|Publication number||US7999665 B2|
|Application number||US 12/791,409|
|Publication date||Aug 16, 2011|
|Filing date||Jun 1, 2010|
|Priority date||Aug 18, 2009|
|Also published as||US8179245, US20110043355, US20110264319|
|Publication number||12791409, 791409, US 7999665 B2, US 7999665B2, US-B2-7999665, US7999665 B2, US7999665B2|
|Inventors||Bala S. Chander, Bruce Carvell Blakemore, Jenny Brzozowski, Dale Gilman, Duane M. Grider|
|Original Assignee||Ford Global Technologies, Llc|
|Export Citation||BiBTeX, EndNote, RefMan|
|Patent Citations (15), Referenced by (21), Classifications (18), Legal Events (2)|
|External Links: USPTO, USPTO Assignment, Espacenet|
This application claims the benefit of U.S. provisional patent application Ser. No. 61/234,809, filed on 18 Aug. 2009, which is hereby incorporated herein by reference.
The present invention relates to plug-in vehicles such as plug-in hybrid electric vehicles and plug-in electric vehicles.
Plug-in vehicles, such as plug-in hybrid electric vehicles and plug-in electric vehicles, may include a rechargeable power source, such as a battery, that is configured to accept electrical power from a power source located externally to the vehicle. Such external power sources may include standard household electric outlets, external chargers or charging stations.
It is anticipated that owners and operators of plug-in vehicles may recharge their vehicles during the day or overnight in preparation for same-day or next-day's travels. Such vehicles may be charged in garages and carports and/or other poorly illuminated areas. It is therefore anticipated that owners and operators of plug-in vehicles will need an illumination source on their plug-in vehicle to illuminate the recharging port to facilitate engaging the recharging port with an extension cord or other cable.
As plug-in vehicles become more common in the marketplace, it is possible that local utility companies may need to manage the demands placed on their electrical power output by selectively enabling and/or disabling their customers' ability to charge their plug-in vehicles at predetermined times of day.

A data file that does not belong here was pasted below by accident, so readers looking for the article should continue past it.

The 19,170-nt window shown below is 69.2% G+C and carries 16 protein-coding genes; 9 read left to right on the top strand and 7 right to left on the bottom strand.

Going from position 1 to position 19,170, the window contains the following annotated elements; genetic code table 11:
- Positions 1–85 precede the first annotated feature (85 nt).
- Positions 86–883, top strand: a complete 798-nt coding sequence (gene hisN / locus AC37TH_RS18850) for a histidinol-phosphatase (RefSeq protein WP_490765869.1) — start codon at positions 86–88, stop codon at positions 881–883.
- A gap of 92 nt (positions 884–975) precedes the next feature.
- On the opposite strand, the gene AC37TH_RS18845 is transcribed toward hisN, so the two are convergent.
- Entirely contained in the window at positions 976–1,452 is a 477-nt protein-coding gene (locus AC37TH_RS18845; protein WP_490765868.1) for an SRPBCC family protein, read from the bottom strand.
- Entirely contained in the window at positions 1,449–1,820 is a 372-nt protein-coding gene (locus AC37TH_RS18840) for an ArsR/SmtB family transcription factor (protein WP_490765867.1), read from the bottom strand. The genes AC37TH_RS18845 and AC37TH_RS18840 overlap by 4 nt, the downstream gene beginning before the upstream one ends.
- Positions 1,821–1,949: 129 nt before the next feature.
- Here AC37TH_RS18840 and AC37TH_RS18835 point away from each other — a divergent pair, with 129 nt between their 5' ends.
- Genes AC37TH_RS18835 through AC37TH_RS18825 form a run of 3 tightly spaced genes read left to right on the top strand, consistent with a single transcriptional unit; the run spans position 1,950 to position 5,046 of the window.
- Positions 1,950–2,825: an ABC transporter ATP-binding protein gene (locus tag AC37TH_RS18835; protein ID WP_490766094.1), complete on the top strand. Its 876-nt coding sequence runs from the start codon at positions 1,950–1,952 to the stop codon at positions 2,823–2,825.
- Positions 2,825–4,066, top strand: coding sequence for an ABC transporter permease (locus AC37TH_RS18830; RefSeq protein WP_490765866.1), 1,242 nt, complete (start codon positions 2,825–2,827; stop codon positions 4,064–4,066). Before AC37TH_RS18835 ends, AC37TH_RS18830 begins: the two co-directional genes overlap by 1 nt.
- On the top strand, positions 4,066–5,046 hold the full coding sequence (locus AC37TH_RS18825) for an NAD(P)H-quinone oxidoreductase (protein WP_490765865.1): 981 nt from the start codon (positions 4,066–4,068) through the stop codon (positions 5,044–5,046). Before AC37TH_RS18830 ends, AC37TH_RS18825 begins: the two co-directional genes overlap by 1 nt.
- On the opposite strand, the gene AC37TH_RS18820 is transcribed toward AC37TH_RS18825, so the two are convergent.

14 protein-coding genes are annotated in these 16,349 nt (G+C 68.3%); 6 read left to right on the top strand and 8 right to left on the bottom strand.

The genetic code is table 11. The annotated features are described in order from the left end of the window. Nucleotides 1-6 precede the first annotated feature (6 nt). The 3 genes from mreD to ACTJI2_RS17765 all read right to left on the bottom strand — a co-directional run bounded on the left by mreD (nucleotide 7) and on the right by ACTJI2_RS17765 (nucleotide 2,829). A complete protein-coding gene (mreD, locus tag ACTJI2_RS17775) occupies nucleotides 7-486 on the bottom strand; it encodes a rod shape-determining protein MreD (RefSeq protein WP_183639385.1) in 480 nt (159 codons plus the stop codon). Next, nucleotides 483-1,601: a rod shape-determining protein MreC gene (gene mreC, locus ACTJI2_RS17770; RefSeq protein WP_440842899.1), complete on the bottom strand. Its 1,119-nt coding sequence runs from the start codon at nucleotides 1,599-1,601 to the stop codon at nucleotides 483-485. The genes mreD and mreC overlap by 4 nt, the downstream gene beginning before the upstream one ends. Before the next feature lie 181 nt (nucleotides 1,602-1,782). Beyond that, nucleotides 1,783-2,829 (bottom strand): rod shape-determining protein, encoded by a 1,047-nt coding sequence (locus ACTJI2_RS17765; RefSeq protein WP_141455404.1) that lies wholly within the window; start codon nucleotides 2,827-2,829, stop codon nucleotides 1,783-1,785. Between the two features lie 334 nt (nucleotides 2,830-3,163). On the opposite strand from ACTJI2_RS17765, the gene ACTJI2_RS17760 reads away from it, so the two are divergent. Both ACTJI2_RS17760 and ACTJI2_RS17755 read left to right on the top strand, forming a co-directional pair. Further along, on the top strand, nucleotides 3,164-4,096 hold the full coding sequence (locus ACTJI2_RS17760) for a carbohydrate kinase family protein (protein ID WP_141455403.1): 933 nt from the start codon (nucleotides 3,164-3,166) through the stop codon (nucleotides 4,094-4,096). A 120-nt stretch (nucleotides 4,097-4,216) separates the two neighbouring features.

A person recharging a plug-in vehicle may wish to ascertain information relating to the battery such as whether the battery should or should not be recharged, whether the battery is receiving a charge when plugged in, whether the recharging process has been interrupted by the local utility company, and when recharging of the battery is complete, to name just a few. Additionally, a person recharging the vehicle may wish to input start times or completion times for the recharging process, or other information relating to the operation of the plug-in vehicle.
It may also be desirable to ascertain the state of charge of the battery, whether there is a fault in the recharging process, whether it is advisable to recharge the battery in view of the anticipated length of the next drive, and how often some drivers should recharge the battery. In addition, it may be desirable to have some or all of this information available from outside the vehicle.
Embodiments of the invention include a plug-in vehicle having a propulsion unit and a vehicle body with an outer panel. The plug-in vehicle includes a rechargeable battery configured to supply power to the propulsion unit. A recharging port is supported on the outer panel, and is configured to receive power from an external power source, such as a household electrical outlet, a portable charger or a charging station. The recharging port is also configured to deliver power to the battery. The vehicle further includes a display subassembly operatively connected to the battery, and which has a plurality of lights disposed around the recharging port that are configured to provide illumination for the recharging port in a manner that corresponds to at least one condition of the battery. The at least one condition of the battery includes a condition other than an indication that the battery is in the process of being charged.